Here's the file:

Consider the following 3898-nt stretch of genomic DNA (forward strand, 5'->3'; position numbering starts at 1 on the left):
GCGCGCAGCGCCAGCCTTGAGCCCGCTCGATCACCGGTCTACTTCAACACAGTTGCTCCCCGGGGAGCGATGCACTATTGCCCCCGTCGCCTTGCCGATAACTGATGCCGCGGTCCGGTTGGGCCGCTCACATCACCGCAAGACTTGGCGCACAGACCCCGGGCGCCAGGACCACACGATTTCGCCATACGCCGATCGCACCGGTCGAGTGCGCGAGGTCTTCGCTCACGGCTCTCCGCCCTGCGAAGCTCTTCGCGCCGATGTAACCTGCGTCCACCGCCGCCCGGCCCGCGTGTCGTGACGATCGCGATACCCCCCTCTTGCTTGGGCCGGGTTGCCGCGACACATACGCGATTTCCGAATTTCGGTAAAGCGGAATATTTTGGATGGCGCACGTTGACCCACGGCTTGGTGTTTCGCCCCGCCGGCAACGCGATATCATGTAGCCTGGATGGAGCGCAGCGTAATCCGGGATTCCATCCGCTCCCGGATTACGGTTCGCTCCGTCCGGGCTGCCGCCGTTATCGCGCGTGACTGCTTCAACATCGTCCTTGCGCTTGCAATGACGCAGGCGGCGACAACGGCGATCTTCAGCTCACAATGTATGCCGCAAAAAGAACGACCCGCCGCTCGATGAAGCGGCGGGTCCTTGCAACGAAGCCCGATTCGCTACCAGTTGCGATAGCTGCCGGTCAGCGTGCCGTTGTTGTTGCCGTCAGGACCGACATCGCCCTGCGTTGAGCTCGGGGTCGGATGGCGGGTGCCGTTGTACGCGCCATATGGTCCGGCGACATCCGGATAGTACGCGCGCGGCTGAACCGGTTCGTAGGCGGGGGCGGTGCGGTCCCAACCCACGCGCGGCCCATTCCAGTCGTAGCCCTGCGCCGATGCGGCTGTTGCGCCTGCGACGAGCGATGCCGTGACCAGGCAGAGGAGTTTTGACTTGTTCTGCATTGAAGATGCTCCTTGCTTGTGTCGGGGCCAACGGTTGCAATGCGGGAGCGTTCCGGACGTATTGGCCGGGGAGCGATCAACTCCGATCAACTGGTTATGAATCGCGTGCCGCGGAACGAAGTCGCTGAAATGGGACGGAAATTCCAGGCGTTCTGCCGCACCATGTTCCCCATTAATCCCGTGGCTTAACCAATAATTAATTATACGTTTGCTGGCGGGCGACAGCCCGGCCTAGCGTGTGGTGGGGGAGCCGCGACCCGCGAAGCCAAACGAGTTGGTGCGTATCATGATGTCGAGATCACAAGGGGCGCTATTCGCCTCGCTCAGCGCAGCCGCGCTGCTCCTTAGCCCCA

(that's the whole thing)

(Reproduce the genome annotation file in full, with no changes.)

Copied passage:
Consider the following 3898-nt stretch of genomic DNA (forward strand, 5'->3'; position numbering starts at 1 on the left):
GCGCGCAGCGCCAGCCTTGAGCCCGCTCGATCACCGGTCTACTTCAACACAGTTGCTCCCCGGGGAGCGATGCACTATTGCCCCCGTCGCCTTGCCGATAACTGATGCCGCGGTCCGGTTGGGCCGCTCACATCACCGCAAGACTTGGCGCACAGACCCCGGGCGCCAGGACCACACGATTTCGCCATACGCCGATCGCACCGGTCGAGTGCGCGAGGTCTTCGCTCACGGCTCTCCGCCCTGCGAAGCTCTTCGCGCCGATGTAACCTGCGTCCACCGCCGCCCGGCCCGCGTGTCGTGACGATCGCGATACCCCCCTCTTGCTTGGGCCGGGTTGCCGCGACACATACGCGATTTCCGAATTTCGGTAAAGCGGAATATTTTGGATGGCGCACGTTGACCCACGGCTTGGTGTTTCGCCCCGCCGGCAACGCGATATCATGTAGCCTGGATGGAGCGCAGCGTAATCCGGGATTCCATCCGCTCCCGGATTACGGTTCGCTCCGTCCGGGCTGCCGCCGTTATCGCGCGTGACTGCTTCAACATCGTCCTTGCGCTTGCAATGACGCAGGCGGCGACAACGGCGATCTTCAGCTCACAATGTATGCCGCAAAAAGAACGACCCGCCGCTCGATGAAGCGGCGGGTCCTTGCAACGAAGCCCGATTCGCTACCAGTTGCGATAGCTGCCGGTCAGCGTGCCGTTGTTGTTGCCGTCAGGACCGACATCGCCCTGCGTTGAGCTCGGGGTCGGATGGCGGGTGCCGTTGTACGCGCCATATGGTCCGGCGACATCCGGATAGTACGCGCGCGGCTGAACCGGTTCGTAGGCGGGGGCGGTGCGGTCCCAACCCACGCGCGGCCCATTCCAGTCGTAGCCCTGCGCCGATGCGGCTGTTGCGCCTGCGACGAGCGATGCCGTGACCAGGCAGAGGAGTTTTGACTTGTTCTGCATTGAAGATGCTCCTTGCTTGTGTCGGGGCCAACGGTTGCAATGCGGGAGCGTTCCGGACGTATTGGCCGGGGAGCGATCAACTCCGATCAACTGGTTATGAATCGCGTGCCGCGGAACGAAGTCGCTGAAATGGGACGGAAATTCCAGGCGTTCTGCCGCACCATGTTCCCCATTAATCCCGTGGCTTAACCAATAATTAATTATACGTTTGCTGGCGGGCGACAGCCCGGCCTAGCGTGTGGTGGGGGAGCCGCGACCCGCGAAGCCAAACGAGTTGGTGCGTATCATGATGTCGAGATCACAAGGGGCGCTATTCGCCTCGCTCAGCGCAGCCGCGCTGCTCCTTAGCCCCA